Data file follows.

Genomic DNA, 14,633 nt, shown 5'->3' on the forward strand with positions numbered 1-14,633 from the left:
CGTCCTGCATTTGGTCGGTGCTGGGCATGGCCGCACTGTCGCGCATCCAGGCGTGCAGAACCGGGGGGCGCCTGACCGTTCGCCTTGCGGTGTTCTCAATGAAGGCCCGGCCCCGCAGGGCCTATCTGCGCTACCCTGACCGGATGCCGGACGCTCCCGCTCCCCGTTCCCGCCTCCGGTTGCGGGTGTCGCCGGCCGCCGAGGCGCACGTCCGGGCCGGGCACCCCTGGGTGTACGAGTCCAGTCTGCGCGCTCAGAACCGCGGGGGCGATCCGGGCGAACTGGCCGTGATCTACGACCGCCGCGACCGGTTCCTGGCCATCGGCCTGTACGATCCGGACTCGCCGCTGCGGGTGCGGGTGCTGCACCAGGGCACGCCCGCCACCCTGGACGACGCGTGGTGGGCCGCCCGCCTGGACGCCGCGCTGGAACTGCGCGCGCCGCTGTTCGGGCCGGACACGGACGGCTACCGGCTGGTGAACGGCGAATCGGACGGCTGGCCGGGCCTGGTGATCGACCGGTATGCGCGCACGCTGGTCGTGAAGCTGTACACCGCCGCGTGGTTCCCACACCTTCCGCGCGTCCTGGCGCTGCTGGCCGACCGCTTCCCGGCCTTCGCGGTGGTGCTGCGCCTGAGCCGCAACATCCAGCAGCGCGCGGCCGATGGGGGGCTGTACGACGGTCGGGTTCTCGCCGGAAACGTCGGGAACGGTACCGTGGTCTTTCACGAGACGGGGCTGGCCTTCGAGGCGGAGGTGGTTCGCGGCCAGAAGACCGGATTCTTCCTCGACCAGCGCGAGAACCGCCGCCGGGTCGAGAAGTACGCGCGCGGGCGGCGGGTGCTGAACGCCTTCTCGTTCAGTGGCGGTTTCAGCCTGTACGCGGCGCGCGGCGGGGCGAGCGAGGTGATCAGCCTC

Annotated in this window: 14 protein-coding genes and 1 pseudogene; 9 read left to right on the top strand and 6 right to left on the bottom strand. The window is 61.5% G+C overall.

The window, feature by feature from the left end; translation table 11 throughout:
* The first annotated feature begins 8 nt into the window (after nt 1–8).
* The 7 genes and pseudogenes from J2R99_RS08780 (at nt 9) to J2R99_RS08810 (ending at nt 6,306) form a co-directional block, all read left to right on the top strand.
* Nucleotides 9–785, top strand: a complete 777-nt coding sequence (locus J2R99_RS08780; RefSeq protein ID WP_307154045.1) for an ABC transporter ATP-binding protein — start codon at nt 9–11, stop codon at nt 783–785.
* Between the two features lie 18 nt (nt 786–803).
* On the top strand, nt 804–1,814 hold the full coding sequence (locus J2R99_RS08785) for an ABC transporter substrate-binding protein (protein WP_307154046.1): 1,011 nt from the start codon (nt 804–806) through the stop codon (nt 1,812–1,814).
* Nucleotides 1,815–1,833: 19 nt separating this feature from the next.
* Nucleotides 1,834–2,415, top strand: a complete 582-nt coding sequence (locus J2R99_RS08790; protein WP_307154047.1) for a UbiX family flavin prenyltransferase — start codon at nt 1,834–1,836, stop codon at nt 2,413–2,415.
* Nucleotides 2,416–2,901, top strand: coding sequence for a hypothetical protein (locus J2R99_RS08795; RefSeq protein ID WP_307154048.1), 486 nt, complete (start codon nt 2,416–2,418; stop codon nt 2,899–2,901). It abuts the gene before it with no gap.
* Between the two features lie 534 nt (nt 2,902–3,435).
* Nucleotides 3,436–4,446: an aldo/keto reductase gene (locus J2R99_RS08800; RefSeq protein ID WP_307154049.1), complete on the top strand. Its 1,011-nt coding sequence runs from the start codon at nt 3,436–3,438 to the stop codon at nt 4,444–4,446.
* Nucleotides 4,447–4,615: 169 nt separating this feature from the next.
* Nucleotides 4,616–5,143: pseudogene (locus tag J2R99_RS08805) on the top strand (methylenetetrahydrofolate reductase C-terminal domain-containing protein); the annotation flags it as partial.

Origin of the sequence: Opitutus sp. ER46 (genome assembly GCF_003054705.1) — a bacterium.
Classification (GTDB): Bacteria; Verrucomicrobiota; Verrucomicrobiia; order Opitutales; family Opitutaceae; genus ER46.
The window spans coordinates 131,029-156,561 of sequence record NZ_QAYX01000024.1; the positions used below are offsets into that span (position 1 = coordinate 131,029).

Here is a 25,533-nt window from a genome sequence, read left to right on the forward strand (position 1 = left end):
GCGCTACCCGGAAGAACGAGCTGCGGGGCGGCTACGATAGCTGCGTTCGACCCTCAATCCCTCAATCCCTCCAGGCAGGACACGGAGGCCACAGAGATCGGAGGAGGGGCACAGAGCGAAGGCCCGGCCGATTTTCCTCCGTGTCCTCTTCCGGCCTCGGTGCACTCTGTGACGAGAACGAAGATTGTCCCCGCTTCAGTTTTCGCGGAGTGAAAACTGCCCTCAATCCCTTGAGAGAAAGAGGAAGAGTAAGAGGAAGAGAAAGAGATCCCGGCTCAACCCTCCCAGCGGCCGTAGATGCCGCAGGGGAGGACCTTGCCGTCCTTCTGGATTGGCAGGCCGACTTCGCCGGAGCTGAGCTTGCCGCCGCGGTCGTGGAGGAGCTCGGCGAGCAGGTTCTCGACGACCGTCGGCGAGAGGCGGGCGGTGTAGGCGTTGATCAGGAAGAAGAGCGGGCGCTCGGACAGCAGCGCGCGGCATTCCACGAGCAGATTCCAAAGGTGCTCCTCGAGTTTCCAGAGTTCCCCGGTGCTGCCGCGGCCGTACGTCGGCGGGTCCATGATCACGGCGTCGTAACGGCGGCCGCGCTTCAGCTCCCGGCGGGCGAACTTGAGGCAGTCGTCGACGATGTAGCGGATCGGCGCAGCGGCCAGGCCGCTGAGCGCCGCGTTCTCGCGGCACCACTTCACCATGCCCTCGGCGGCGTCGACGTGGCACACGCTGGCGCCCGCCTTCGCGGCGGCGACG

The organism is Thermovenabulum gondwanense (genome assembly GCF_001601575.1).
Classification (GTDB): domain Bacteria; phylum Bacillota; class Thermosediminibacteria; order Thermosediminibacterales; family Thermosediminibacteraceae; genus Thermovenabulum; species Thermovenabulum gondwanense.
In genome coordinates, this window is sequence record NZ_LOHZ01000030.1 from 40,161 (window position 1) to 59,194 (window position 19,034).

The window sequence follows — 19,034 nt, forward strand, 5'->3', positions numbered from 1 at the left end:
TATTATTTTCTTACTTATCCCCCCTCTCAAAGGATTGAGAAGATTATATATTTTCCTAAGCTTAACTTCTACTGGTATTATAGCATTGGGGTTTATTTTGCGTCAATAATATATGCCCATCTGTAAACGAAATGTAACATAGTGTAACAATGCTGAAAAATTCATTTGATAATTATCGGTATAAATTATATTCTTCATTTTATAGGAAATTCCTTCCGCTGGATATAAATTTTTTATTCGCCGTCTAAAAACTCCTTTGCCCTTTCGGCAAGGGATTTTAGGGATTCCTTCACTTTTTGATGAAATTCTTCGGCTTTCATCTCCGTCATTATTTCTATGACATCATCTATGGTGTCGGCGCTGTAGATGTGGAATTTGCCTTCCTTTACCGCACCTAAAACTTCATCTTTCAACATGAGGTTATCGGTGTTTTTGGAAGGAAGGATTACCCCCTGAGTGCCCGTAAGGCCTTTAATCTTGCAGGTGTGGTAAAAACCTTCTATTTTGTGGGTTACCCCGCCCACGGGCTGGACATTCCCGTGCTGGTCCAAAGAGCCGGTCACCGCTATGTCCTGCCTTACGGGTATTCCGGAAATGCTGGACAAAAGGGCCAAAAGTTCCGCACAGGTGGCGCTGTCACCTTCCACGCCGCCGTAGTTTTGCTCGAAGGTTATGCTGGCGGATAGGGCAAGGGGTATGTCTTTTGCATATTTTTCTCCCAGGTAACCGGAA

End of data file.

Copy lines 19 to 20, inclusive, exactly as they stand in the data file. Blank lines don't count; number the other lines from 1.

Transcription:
The window spans coordinates 131,029-156,561 of sequence record NZ_QAYX01000024.1; the positions used below are offsets into that span (position 1 = coordinate 131,029).

Here is a 25,533-nt window from a genome sequence, read left to right on the forward strand (position 1 = left end):